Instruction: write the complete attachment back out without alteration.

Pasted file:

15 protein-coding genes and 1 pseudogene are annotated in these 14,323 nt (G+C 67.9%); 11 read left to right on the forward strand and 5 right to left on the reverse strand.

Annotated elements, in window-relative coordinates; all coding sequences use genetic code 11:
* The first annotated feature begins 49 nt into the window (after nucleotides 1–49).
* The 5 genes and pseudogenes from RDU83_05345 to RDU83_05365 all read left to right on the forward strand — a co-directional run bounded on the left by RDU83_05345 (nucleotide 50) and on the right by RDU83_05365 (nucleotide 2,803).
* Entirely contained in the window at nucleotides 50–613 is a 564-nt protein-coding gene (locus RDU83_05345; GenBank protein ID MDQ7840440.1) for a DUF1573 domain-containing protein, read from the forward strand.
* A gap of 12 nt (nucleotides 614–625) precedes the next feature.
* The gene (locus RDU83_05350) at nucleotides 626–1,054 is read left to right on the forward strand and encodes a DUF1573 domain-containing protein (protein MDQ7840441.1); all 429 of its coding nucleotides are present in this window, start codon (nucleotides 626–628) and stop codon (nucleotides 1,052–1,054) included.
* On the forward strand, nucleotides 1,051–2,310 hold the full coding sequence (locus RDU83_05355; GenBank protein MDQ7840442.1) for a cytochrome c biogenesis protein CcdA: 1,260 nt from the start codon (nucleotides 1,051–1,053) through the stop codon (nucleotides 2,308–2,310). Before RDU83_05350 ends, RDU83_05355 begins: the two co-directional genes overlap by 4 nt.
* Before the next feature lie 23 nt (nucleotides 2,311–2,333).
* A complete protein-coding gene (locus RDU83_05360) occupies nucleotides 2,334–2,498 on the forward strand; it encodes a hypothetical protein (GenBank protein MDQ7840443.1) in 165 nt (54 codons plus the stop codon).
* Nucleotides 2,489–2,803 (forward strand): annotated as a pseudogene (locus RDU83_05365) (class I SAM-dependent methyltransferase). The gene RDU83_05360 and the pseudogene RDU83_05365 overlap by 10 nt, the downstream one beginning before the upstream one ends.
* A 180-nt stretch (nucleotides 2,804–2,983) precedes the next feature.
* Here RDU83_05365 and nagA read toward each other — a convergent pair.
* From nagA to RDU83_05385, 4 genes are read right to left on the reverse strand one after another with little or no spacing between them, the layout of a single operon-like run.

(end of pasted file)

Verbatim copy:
15 protein-coding genes and 1 pseudogene are annotated in these 14,323 nt (G+C 67.9%); 11 read left to right on the forward strand and 5 right to left on the reverse strand.

Annotated elements, in window-relative coordinates; all coding sequences use genetic code 11:
* The first annotated feature begins 49 nt into the window (after nucleotides 1–49).
* The 5 genes and pseudogenes from RDU83_05345 to RDU83_05365 all read left to right on the forward strand — a co-directional run bounded on the left by RDU83_05345 (nucleotide 50) and on the right by RDU83_05365 (nucleotide 2,803).
* Entirely contained in the window at nucleotides 50–613 is a 564-nt protein-coding gene (locus RDU83_05345; GenBank protein ID MDQ7840440.1) for a DUF1573 domain-containing protein, read from the forward strand.
* A gap of 12 nt (nucleotides 614–625) precedes the next feature.
* The gene (locus RDU83_05350) at nucleotides 626–1,054 is read left to right on the forward strand and encodes a DUF1573 domain-containing protein (protein MDQ7840441.1); all 429 of its coding nucleotides are present in this window, start codon (nucleotides 626–628) and stop codon (nucleotides 1,052–1,054) included.
* On the forward strand, nucleotides 1,051–2,310 hold the full coding sequence (locus RDU83_05355; GenBank protein MDQ7840442.1) for a cytochrome c biogenesis protein CcdA: 1,260 nt from the start codon (nucleotides 1,051–1,053) through the stop codon (nucleotides 2,308–2,310). Before RDU83_05350 ends, RDU83_05355 begins: the two co-directional genes overlap by 4 nt.
* Before the next feature lie 23 nt (nucleotides 2,311–2,333).
* A complete protein-coding gene (locus RDU83_05360) occupies nucleotides 2,334–2,498 on the forward strand; it encodes a hypothetical protein (GenBank protein MDQ7840443.1) in 165 nt (54 codons plus the stop codon).
* Nucleotides 2,489–2,803 (forward strand): annotated as a pseudogene (locus RDU83_05365) (class I SAM-dependent methyltransferase). The gene RDU83_05360 and the pseudogene RDU83_05365 overlap by 10 nt, the downstream one beginning before the upstream one ends.
* A 180-nt stretch (nucleotides 2,804–2,983) precedes the next feature.
* Here RDU83_05365 and nagA read toward each other — a convergent pair.
* From nagA to RDU83_05385, 4 genes are read right to left on the reverse strand one after another with little or no spacing between them, the layout of a single operon-like run.